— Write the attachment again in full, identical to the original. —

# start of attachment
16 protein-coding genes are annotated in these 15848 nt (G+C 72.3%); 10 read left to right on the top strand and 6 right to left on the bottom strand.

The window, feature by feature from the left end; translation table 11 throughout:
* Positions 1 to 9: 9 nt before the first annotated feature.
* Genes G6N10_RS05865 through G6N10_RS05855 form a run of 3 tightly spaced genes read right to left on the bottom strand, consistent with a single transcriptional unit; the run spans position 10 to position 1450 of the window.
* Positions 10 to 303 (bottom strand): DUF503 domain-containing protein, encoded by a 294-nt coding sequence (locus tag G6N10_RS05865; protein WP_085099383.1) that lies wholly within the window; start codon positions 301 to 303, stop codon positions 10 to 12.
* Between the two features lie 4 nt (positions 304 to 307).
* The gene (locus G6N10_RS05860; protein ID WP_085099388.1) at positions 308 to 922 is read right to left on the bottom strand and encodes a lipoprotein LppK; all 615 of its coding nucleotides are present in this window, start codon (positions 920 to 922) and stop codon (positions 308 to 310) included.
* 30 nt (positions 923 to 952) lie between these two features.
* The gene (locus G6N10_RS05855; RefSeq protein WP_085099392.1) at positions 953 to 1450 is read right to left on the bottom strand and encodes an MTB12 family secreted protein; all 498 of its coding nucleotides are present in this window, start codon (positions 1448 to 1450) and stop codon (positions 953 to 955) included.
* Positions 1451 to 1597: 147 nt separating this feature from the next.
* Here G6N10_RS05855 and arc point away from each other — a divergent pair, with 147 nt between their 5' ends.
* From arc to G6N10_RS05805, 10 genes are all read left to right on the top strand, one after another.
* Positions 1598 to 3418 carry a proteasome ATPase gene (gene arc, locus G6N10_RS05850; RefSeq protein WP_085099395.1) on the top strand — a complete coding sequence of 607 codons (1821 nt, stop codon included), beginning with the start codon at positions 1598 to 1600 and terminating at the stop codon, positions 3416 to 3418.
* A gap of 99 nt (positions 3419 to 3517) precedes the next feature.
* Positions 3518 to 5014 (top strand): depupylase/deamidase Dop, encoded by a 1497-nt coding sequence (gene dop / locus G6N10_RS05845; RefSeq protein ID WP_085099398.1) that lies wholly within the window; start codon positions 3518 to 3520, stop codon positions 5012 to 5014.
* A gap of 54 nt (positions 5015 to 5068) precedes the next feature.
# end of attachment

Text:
16 protein-coding genes are annotated in these 15848 nt (G+C 72.3%); 10 read left to right on the top strand and 6 right to left on the bottom strand.

The window, feature by feature from the left end; translation table 11 throughout:
* Positions 1 to 9: 9 nt before the first annotated feature.
* Genes G6N10_RS05865 through G6N10_RS05855 form a run of 3 tightly spaced genes read right to left on the bottom strand, consistent with a single transcriptional unit; the run spans position 10 to position 1450 of the window.
* Positions 10 to 303 (bottom strand): DUF503 domain-containing protein, encoded by a 294-nt coding sequence (locus tag G6N10_RS05865; protein WP_085099383.1) that lies wholly within the window; start codon positions 301 to 303, stop codon positions 10 to 12.
* Between the two features lie 4 nt (positions 304 to 307).
* The gene (locus G6N10_RS05860; protein ID WP_085099388.1) at positions 308 to 922 is read right to left on the bottom strand and encodes a lipoprotein LppK; all 615 of its coding nucleotides are present in this window, start codon (positions 920 to 922) and stop codon (positions 308 to 310) included.
* 30 nt (positions 923 to 952) lie between these two features.
* The gene (locus G6N10_RS05855; RefSeq protein WP_085099392.1) at positions 953 to 1450 is read right to left on the bottom strand and encodes an MTB12 family secreted protein; all 498 of its coding nucleotides are present in this window, start codon (positions 1448 to 1450) and stop codon (positions 953 to 955) included.
* Positions 1451 to 1597: 147 nt separating this feature from the next.
* Here G6N10_RS05855 and arc point away from each other — a divergent pair, with 147 nt between their 5' ends.
* From arc to G6N10_RS05805, 10 genes are all read left to right on the top strand, one after another.
* Positions 1598 to 3418 carry a proteasome ATPase gene (gene arc, locus G6N10_RS05850; RefSeq protein WP_085099395.1) on the top strand — a complete coding sequence of 607 codons (1821 nt, stop codon included), beginning with the start codon at positions 1598 to 1600 and terminating at the stop codon, positions 3416 to 3418.
* A gap of 99 nt (positions 3419 to 3517) precedes the next feature.
* Positions 3518 to 5014 (top strand): depupylase/deamidase Dop, encoded by a 1497-nt coding sequence (gene dop / locus G6N10_RS05845; RefSeq protein ID WP_085099398.1) that lies wholly within the window; start codon positions 3518 to 3520, stop codon positions 5012 to 5014.
* A gap of 54 nt (positions 5015 to 5068) precedes the next feature.